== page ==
Be a Better Craft Teacher Part 5: Know Your Limits

on October 8 | in Be a Better Craft Teacher, Sewing Classes, Small Business Ideas | by | with 2 Comments

Deborah Moebes of Whipstitch is back for the Be a Better Craft Teacher series. Today’s topic is “Know Your Limits!” What happens when you start teaching that class on the actual day, with actual students?! Deborah’s series is great for everyone, from beginning craft teachers to experts with years of experience. Deborah’s talent and skill as an educator shines through; she’s a former high school teacher and has lots of experience teaching well-received online and in-person classes. Learn more about Deborah and the series in the Be a Better Craft Teacher introduction and be sure to follow the full series through the links below.

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And so here it is: Your Big Day. The day you’ve been waiting for while you did all this thinking and planning and dreaming: the day of your class. It is full of magic and excitement and maybe some nerves— even if you’re a serious veteran of the classroom and have taught a bazillion times before, that first class with new students is always a thrill and sends a buzz down your spine.

You’ve got all your supplies arranged, you’ve communicated with your students in advance of your first meeting, you’ve prepared for their arrival in the physical space by setting out chairs and making a welcoming environment. You’ve given time and thought to your objectives and goals, to your students themselves, to your topic and to the techniques you’ll use to teach the material. And now you get to put all that into action as your students arrive and take their seats and turn their expectant eyes to you. You’re going to be awesome, your class is going to be awesome, everything is going to be awesome… Until it isn’t.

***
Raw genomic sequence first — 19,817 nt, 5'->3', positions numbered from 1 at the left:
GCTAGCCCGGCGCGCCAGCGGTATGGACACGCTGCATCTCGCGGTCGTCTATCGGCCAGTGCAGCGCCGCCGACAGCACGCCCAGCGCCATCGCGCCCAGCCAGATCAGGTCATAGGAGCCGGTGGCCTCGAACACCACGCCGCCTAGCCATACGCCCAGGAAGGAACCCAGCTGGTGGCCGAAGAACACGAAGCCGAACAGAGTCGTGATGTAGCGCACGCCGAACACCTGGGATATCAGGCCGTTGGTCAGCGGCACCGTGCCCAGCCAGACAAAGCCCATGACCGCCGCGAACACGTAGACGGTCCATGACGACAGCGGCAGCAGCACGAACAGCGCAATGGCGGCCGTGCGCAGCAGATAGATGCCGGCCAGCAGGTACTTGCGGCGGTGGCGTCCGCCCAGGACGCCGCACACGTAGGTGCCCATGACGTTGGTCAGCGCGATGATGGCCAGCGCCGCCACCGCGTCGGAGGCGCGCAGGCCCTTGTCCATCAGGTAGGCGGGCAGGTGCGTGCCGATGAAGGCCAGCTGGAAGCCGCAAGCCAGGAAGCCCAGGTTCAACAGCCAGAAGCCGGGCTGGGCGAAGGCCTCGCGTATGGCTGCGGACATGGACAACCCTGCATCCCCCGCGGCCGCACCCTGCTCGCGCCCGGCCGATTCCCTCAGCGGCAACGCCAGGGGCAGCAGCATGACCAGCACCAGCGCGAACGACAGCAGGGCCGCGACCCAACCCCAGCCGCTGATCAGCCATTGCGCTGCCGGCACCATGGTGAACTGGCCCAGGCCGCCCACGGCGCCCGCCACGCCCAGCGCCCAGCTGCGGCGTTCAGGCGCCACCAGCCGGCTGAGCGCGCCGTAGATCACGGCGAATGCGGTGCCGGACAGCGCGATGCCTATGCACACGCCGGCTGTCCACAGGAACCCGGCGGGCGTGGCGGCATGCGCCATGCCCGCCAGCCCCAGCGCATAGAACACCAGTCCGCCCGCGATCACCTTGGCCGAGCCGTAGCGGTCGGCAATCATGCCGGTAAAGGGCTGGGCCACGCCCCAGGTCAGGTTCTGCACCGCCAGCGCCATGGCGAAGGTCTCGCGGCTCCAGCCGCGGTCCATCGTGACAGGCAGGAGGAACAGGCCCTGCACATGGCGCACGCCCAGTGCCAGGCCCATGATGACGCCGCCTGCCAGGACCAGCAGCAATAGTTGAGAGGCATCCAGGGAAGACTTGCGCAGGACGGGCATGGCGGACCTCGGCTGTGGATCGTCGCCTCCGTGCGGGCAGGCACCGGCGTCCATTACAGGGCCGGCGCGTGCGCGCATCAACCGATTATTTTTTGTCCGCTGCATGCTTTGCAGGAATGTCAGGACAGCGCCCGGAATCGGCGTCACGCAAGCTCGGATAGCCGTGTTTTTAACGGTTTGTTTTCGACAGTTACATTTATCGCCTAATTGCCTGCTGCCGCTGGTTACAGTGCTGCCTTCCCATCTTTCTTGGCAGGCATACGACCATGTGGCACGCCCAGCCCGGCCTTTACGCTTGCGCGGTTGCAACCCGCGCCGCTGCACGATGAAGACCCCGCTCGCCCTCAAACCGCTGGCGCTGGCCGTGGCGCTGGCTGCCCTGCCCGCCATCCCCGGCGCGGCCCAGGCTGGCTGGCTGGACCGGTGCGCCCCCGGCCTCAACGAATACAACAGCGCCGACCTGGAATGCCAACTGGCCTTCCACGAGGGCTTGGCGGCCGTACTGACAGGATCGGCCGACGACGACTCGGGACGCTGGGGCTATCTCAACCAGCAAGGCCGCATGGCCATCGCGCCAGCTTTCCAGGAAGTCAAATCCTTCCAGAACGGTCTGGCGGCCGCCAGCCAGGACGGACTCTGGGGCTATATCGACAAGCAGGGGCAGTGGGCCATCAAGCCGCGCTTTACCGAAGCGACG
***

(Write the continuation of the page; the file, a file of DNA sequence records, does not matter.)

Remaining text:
Yep. It happens. You’re there, on your feet, in the spotlight, and something doesn’t go quite the way you anticipated. Implementing your plans doesn’t always go smoothly for the obvious reason that teaching involves actual PEOPLE, and humans are nothing if not unpredictable. That variation is what demands the most of teachers— I love the planning stages, and have the best time creating classes on paper, but it is in the implementation of those plans that every teacher is most challenged and tested and invigorated and rewarded. It’s in the hiccups along the path to completing a class that we learn the most about ourselves and cement our love for the topic we’re teaching.